A paper out of the University of Sussex that correlates the carbon output of 123 countries with their nuclear power programs has received a critical look from Popular Mechanics, which takes to task some of the researchers’ premises in an article by Caroline Delbert.
In the paper, the researchers make the claim that nuclear and renewable energy programs do not tend to coexist well together in national low-carbon energy systems but instead crowd each other out and limit effectiveness. Delbert, however, points out that suggesting that nuclear power plants don’t play a significant role in reducing carbon emissions is “wild and baseless.”
The capacity question: Delbert also notes that the study, by using figures from 1990 to 2014, fails to take into account recent developments in smaller, advanced reactor systems and nuclear-renewable hybrid models.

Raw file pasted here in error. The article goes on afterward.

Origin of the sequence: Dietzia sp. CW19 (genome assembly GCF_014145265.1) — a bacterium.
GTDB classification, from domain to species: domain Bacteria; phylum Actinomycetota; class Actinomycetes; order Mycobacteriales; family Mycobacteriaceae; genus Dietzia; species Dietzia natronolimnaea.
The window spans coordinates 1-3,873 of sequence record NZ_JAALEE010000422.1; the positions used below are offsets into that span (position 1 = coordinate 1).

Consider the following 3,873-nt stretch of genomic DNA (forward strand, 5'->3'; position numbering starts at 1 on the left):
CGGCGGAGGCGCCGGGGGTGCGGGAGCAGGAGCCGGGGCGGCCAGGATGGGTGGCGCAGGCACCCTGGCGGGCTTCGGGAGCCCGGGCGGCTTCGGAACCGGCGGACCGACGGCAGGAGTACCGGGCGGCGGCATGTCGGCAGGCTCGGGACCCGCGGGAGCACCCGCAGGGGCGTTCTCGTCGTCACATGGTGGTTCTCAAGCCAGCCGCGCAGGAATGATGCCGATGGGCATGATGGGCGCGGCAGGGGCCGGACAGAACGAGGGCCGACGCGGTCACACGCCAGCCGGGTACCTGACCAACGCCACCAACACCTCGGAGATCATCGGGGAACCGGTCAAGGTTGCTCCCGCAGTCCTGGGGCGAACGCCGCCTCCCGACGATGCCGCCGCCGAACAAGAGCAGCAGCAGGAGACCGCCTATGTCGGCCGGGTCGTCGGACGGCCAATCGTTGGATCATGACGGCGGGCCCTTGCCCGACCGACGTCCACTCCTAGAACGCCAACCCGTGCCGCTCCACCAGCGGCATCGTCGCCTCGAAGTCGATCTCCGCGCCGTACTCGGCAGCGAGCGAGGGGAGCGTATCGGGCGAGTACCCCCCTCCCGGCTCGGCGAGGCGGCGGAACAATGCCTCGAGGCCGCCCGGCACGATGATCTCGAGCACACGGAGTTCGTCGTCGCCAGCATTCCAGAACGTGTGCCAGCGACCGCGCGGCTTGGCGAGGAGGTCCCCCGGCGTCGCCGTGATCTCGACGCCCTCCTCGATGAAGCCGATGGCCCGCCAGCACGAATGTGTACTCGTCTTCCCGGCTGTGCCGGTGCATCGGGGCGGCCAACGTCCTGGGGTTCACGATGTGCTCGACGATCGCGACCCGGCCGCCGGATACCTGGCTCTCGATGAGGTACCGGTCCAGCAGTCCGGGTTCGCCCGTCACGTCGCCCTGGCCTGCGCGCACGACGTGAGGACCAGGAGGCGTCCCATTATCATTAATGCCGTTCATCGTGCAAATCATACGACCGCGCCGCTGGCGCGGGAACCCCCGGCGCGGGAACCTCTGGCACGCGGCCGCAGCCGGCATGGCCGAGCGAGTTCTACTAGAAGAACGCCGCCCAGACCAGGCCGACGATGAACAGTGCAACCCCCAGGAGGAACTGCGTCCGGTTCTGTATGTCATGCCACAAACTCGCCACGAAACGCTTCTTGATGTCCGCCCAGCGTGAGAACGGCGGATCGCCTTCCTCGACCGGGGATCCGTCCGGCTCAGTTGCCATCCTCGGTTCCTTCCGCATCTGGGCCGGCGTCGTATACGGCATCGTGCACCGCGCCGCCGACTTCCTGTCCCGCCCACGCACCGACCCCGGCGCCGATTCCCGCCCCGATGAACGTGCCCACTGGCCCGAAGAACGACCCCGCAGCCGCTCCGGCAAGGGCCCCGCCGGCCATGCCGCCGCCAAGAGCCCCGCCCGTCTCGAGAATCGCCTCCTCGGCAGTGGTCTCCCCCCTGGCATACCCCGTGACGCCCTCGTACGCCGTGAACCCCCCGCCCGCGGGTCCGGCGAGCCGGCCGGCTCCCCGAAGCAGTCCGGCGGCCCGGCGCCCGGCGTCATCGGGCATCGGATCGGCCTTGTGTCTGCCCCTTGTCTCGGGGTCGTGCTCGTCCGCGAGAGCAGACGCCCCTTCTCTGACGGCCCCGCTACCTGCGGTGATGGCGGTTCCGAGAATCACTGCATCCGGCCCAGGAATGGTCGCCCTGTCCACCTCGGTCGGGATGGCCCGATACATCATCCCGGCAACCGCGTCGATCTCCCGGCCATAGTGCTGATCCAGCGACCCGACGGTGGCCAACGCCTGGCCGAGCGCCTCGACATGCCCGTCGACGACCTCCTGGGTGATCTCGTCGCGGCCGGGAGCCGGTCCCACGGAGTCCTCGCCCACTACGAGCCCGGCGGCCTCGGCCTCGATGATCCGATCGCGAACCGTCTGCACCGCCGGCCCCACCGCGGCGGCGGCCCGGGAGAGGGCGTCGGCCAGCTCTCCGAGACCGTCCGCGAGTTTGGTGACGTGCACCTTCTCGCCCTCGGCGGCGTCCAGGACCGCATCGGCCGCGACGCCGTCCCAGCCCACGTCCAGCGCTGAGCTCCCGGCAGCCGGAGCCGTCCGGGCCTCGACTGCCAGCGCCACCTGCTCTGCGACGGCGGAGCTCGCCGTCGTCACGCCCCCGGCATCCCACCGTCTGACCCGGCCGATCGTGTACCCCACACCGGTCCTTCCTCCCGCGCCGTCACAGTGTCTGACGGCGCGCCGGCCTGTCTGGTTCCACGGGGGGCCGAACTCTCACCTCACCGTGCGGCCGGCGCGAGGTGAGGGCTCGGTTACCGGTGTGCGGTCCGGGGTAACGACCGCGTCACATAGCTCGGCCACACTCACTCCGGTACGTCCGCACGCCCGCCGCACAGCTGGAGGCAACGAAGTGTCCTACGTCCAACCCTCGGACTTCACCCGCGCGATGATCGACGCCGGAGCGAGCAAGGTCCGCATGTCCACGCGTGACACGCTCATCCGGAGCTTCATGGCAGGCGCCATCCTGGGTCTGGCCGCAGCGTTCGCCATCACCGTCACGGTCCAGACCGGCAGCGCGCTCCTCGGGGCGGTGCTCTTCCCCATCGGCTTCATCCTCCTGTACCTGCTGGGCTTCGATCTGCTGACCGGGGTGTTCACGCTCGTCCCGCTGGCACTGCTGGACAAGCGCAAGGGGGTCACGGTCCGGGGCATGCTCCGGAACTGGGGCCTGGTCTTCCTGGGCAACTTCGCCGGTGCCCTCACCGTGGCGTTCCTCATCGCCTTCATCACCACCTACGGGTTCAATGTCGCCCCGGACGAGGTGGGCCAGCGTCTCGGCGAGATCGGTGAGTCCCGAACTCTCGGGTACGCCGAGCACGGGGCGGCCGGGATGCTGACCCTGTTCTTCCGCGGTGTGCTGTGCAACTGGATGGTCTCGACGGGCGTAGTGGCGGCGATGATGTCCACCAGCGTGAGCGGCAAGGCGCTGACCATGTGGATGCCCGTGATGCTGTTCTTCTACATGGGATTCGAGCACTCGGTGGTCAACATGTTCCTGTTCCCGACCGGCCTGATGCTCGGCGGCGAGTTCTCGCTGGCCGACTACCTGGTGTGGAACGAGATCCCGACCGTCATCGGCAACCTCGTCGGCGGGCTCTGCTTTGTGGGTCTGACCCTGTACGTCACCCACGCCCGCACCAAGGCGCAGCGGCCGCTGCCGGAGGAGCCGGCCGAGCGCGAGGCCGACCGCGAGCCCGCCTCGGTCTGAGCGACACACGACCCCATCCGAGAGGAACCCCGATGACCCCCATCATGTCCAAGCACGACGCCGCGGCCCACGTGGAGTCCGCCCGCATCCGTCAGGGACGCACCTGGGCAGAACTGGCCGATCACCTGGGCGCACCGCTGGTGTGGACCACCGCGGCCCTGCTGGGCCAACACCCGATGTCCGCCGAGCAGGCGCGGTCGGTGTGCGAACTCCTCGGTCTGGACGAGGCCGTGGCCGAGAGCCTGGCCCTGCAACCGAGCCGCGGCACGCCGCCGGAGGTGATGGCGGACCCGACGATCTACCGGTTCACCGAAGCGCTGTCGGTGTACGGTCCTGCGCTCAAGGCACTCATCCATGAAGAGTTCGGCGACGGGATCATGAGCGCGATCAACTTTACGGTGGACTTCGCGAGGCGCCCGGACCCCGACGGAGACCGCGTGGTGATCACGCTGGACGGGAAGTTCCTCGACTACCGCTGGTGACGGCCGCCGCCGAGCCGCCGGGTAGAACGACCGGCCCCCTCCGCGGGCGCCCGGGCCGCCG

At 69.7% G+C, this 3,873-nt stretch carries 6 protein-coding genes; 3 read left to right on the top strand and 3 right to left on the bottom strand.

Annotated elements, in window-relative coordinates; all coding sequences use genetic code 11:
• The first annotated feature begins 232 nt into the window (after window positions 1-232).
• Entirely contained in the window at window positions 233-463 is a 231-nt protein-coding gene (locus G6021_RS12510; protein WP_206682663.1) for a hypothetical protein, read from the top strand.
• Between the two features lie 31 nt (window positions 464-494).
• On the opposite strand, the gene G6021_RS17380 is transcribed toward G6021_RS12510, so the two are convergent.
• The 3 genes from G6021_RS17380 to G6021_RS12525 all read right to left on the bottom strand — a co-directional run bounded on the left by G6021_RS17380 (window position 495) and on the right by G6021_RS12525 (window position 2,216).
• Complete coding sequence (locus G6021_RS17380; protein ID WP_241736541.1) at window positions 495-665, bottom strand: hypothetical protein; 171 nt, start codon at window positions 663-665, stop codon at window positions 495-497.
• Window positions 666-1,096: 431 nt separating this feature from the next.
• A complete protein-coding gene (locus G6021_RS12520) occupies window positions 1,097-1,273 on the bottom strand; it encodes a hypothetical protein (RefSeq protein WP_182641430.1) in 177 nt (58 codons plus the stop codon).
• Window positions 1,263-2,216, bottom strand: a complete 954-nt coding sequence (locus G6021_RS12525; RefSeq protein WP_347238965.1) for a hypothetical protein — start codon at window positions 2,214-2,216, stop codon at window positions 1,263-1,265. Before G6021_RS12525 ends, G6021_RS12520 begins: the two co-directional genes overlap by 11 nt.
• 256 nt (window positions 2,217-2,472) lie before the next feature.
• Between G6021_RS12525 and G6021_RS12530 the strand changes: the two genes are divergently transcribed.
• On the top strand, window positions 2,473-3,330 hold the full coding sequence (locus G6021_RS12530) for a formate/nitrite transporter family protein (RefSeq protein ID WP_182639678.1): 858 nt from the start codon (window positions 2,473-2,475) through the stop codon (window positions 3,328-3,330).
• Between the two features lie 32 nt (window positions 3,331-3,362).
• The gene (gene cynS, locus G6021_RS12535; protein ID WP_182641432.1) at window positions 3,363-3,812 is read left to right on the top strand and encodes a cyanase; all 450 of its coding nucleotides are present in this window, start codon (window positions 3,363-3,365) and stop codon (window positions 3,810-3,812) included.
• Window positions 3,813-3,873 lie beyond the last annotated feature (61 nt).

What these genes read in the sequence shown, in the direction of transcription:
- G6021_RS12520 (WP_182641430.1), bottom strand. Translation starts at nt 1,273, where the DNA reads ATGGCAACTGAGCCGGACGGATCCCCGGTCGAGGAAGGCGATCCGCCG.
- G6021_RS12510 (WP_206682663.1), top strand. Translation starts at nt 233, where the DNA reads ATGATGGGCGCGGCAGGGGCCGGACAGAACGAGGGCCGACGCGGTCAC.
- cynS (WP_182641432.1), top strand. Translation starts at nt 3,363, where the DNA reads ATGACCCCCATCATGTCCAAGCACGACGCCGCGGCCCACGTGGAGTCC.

“And yes, for data up to 2014, it’s easy to see that large, grid-dominating regional nuclear plants intuitively limit the investment in renewable energy,” Delbert conceded, adding, “But when renewable production simply isn’t at the capacity we need on a global scale, and renewable options can’t replace high heat applications like industry manufacturing or even water purification ... what’s the alternative?”